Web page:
Mobile devices gaining importance in probes

Whether a case centres on employee theft, insurance fraud, intellectual property theft or a range of other matters, cell phones and other mobile devices can contain “relevant information that shouldn’t be ignored,” says Chuck Rothman, director of e-discovery services for Wortzman Professional Corporation.

“Information on phones can be very different than what may be on computers and typical sources of e-discovery exercises,” especially when it comes to apps, says Danny Garwood, senior director of forensic technology and e-discovery for KPMG LLP. That information ranges from the ubiquitous (like call and instant message logs, contact lists) to the esoteric (like fitness tracking and other aspects of the “quantified self ”).

Documents, conversations, geotagging and more

“There are so many channels for voice calls on modern devices. We can use iMessage, Facebook Messenger, Skype, WhatsApp, WeChat,” in addition to embedded phone and text apps, notes Kevin Lo, managing director of Froese Forensic Partners Ltd.

Garwood doesn’t typically find work documents on phones, though people do use tablets to work with them.

Pictures and videos can also interest parties in a legal matter.

“People may take pictures of a whiteboard instead of taking notes,” Garwood offers.

Today’s technology makes intellectual property theft easier than ever before.

“The camera is such a good quasi-scanner, it makes photos look almost like photocopies of documents,” while various apps perform optical character recognition (OCR) on those documents, Lo says.

Geotagging and other types of location data can also prove useful. “Certain phones track which cell phone towers they connect to, and when,” Garwood explains. “If you want to figure out where somebody was at a particular time, the cell phone might be a good place to look.”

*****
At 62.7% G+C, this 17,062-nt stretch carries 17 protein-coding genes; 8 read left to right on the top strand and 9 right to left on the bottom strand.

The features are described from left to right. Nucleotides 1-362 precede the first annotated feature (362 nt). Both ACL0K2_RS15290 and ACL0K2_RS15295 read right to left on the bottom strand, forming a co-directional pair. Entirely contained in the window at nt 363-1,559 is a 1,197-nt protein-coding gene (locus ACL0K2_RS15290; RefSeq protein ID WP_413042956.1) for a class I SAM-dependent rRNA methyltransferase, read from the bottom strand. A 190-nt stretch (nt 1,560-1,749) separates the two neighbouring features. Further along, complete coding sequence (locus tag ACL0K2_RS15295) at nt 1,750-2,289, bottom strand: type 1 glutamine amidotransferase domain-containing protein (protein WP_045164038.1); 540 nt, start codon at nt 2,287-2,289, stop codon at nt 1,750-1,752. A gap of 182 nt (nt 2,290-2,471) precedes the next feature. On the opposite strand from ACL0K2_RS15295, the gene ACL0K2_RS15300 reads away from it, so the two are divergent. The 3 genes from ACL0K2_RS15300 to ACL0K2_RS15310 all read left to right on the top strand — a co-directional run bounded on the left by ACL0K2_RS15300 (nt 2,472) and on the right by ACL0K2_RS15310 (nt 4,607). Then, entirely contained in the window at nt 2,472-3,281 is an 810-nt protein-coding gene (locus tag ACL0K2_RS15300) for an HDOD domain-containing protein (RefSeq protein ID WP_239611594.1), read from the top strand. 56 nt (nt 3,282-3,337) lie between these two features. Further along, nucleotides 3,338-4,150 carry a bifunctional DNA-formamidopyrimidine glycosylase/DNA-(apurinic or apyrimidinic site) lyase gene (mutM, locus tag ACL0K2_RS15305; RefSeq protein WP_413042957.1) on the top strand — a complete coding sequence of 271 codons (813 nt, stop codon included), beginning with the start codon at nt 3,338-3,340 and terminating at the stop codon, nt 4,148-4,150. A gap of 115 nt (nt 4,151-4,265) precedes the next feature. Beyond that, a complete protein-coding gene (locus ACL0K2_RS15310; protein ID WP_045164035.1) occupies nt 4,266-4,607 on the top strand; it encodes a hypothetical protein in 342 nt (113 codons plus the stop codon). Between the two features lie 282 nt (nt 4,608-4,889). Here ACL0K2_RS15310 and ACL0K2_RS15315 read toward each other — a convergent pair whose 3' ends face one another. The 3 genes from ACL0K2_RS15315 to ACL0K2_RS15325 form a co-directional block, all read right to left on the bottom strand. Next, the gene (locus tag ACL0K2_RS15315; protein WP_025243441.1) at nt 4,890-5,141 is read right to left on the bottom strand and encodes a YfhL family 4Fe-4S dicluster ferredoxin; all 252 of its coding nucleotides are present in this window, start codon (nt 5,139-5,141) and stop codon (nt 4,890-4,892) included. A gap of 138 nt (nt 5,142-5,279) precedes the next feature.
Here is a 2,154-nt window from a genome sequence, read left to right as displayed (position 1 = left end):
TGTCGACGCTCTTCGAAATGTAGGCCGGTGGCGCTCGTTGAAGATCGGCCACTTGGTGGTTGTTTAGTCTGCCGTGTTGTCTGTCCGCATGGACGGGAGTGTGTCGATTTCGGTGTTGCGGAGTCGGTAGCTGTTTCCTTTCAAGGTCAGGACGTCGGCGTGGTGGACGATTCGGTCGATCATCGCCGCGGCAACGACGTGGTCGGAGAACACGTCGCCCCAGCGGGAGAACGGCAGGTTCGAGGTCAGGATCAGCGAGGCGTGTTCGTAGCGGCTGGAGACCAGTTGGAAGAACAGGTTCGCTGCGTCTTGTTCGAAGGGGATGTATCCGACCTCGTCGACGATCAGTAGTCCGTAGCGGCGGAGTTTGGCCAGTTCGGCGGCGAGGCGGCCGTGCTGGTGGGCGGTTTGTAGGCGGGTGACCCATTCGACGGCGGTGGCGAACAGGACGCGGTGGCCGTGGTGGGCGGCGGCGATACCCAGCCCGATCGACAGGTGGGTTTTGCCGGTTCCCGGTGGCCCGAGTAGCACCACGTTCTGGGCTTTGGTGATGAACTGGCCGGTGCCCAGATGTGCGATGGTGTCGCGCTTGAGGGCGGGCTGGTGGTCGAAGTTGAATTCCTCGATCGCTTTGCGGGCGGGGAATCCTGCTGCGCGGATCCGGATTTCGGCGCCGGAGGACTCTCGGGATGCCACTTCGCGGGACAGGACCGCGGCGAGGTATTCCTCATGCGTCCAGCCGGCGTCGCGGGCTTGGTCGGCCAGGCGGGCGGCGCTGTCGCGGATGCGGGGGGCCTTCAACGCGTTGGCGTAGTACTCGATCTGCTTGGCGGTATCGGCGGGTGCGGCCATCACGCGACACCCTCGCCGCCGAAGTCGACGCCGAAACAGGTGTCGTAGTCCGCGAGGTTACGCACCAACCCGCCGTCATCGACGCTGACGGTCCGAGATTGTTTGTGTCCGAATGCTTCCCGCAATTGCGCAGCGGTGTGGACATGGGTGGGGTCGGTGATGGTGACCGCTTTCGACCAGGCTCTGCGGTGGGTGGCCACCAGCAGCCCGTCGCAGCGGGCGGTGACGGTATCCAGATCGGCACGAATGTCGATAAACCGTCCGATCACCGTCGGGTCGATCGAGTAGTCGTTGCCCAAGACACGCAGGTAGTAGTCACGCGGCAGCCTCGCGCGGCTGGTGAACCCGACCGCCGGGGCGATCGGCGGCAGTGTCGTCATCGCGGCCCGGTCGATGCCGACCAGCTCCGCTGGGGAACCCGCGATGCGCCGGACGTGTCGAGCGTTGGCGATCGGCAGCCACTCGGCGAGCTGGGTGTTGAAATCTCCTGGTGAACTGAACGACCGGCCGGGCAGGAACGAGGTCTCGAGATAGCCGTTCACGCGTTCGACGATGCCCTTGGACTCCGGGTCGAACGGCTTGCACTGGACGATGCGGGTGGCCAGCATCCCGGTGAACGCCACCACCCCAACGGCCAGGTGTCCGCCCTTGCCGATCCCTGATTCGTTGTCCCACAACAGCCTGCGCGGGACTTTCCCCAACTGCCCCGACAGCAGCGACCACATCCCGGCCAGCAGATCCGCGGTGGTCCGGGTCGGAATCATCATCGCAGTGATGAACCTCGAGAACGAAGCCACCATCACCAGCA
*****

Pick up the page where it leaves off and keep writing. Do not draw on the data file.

Rothman notes many people use smartphones as pedometers. They also pair their phones to wearables that perform that function. He recalls a personal injury case in British Columbia that involved a Fitbit. (Technical note: Fitbit devices wirelessly synchronize activity data to phones or computers, which in turn upload the data to a cloud account.)

A personal trainer who was injured wanted to show she couldn’t work out like she did previously.

“They took her Fitbit data (before and after the injury) to prove that,” he says. “In a personal injury case, if somebody walked ten miles every day and then after an accident they walked much less, and they used phones to track distance, that information could be relevant.”

Preserving mobile device data on the device itself…

Garwood advises people start the preservation process quickly by simply turning the device off and removing the battery if possible.

The next step involves creating one “master” copy of everything on a phone and performing e-discovery on duplicates.

Garwood has used several different methods to create a master copy of the contents of a phone.

“Each type of device differs in terms of what’s possible,” he says.

He finds it easier to perform e-discovery on older, simpler types of phones, like flip phones, while newer phones can prove more challenging. A full capture can take anywhere from ten minutes to three hours.